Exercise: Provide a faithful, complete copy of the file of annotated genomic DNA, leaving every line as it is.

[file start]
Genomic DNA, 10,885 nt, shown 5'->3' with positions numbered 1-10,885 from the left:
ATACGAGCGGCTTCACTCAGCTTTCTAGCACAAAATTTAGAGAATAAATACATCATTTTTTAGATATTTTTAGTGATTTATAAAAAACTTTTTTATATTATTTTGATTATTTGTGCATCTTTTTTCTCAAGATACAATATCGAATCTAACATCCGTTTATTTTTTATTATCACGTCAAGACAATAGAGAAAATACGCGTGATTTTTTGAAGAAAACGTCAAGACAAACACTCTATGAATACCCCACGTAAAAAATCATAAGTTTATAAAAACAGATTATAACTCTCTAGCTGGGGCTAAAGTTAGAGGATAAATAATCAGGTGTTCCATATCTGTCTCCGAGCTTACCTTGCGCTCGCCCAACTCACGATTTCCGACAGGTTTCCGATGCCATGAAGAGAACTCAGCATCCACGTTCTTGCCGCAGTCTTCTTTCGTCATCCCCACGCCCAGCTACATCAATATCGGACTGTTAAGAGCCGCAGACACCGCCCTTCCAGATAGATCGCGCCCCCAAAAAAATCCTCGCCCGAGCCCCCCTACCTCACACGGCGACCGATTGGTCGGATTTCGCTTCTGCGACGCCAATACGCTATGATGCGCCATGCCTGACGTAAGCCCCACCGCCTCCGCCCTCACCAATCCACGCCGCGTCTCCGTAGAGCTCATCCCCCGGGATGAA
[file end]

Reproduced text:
Genomic DNA, 10,885 nt, shown 5'->3' with positions numbered 1-10,885 from the left:
ATACGAGCGGCTTCACTCAGCTTTCTAGCACAAAATTTAGAGAATAAATACATCATTTTTTAGATATTTTTAGTGATTTATAAAAAACTTTTTTATATTATTTTGATTATTTGTGCATCTTTTTTCTCAAGATACAATATCGAATCTAACATCCGTTTATTTTTTATTATCACGTCAAGACAATAGAGAAAATACGCGTGATTTTTTGAAGAAAACGTCAAGACAAACACTCTATGAATACCCCACGTAAAAAATCATAAGTTTATAAAAACAGATTATAACTCTCTAGCTGGGGCTAAAGTTAGAGGATAAATAATCAGGTGTTCCATATCTGTCTCCGAGCTTACCTTGCGCTCGCCCAACTCACGATTTCCGACAGGTTTCCGATGCCATGAAGAGAACTCAGCATCCACGTTCTTGCCGCAGTCTTCTTTCGTCATCCCCACGCCCAGCTACATCAATATCGGACTGTTAAGAGCCGCAGACACCGCCCTTCCAGATAGATCGCGCCCCCAAAAAAATCCTCGCCCGAGCCCCCCTACCTCACACGGCGACCGATTGGTCGGATTTCGCTTCTGCGACGCCAATACGCTATGATGCGCCATGCCTGACGTAAGCCCCACCGCCTCCGCCCTCACCAATCCACGCCGCGTCTCCGTAGAGCTCATCCCCCGGGATGAA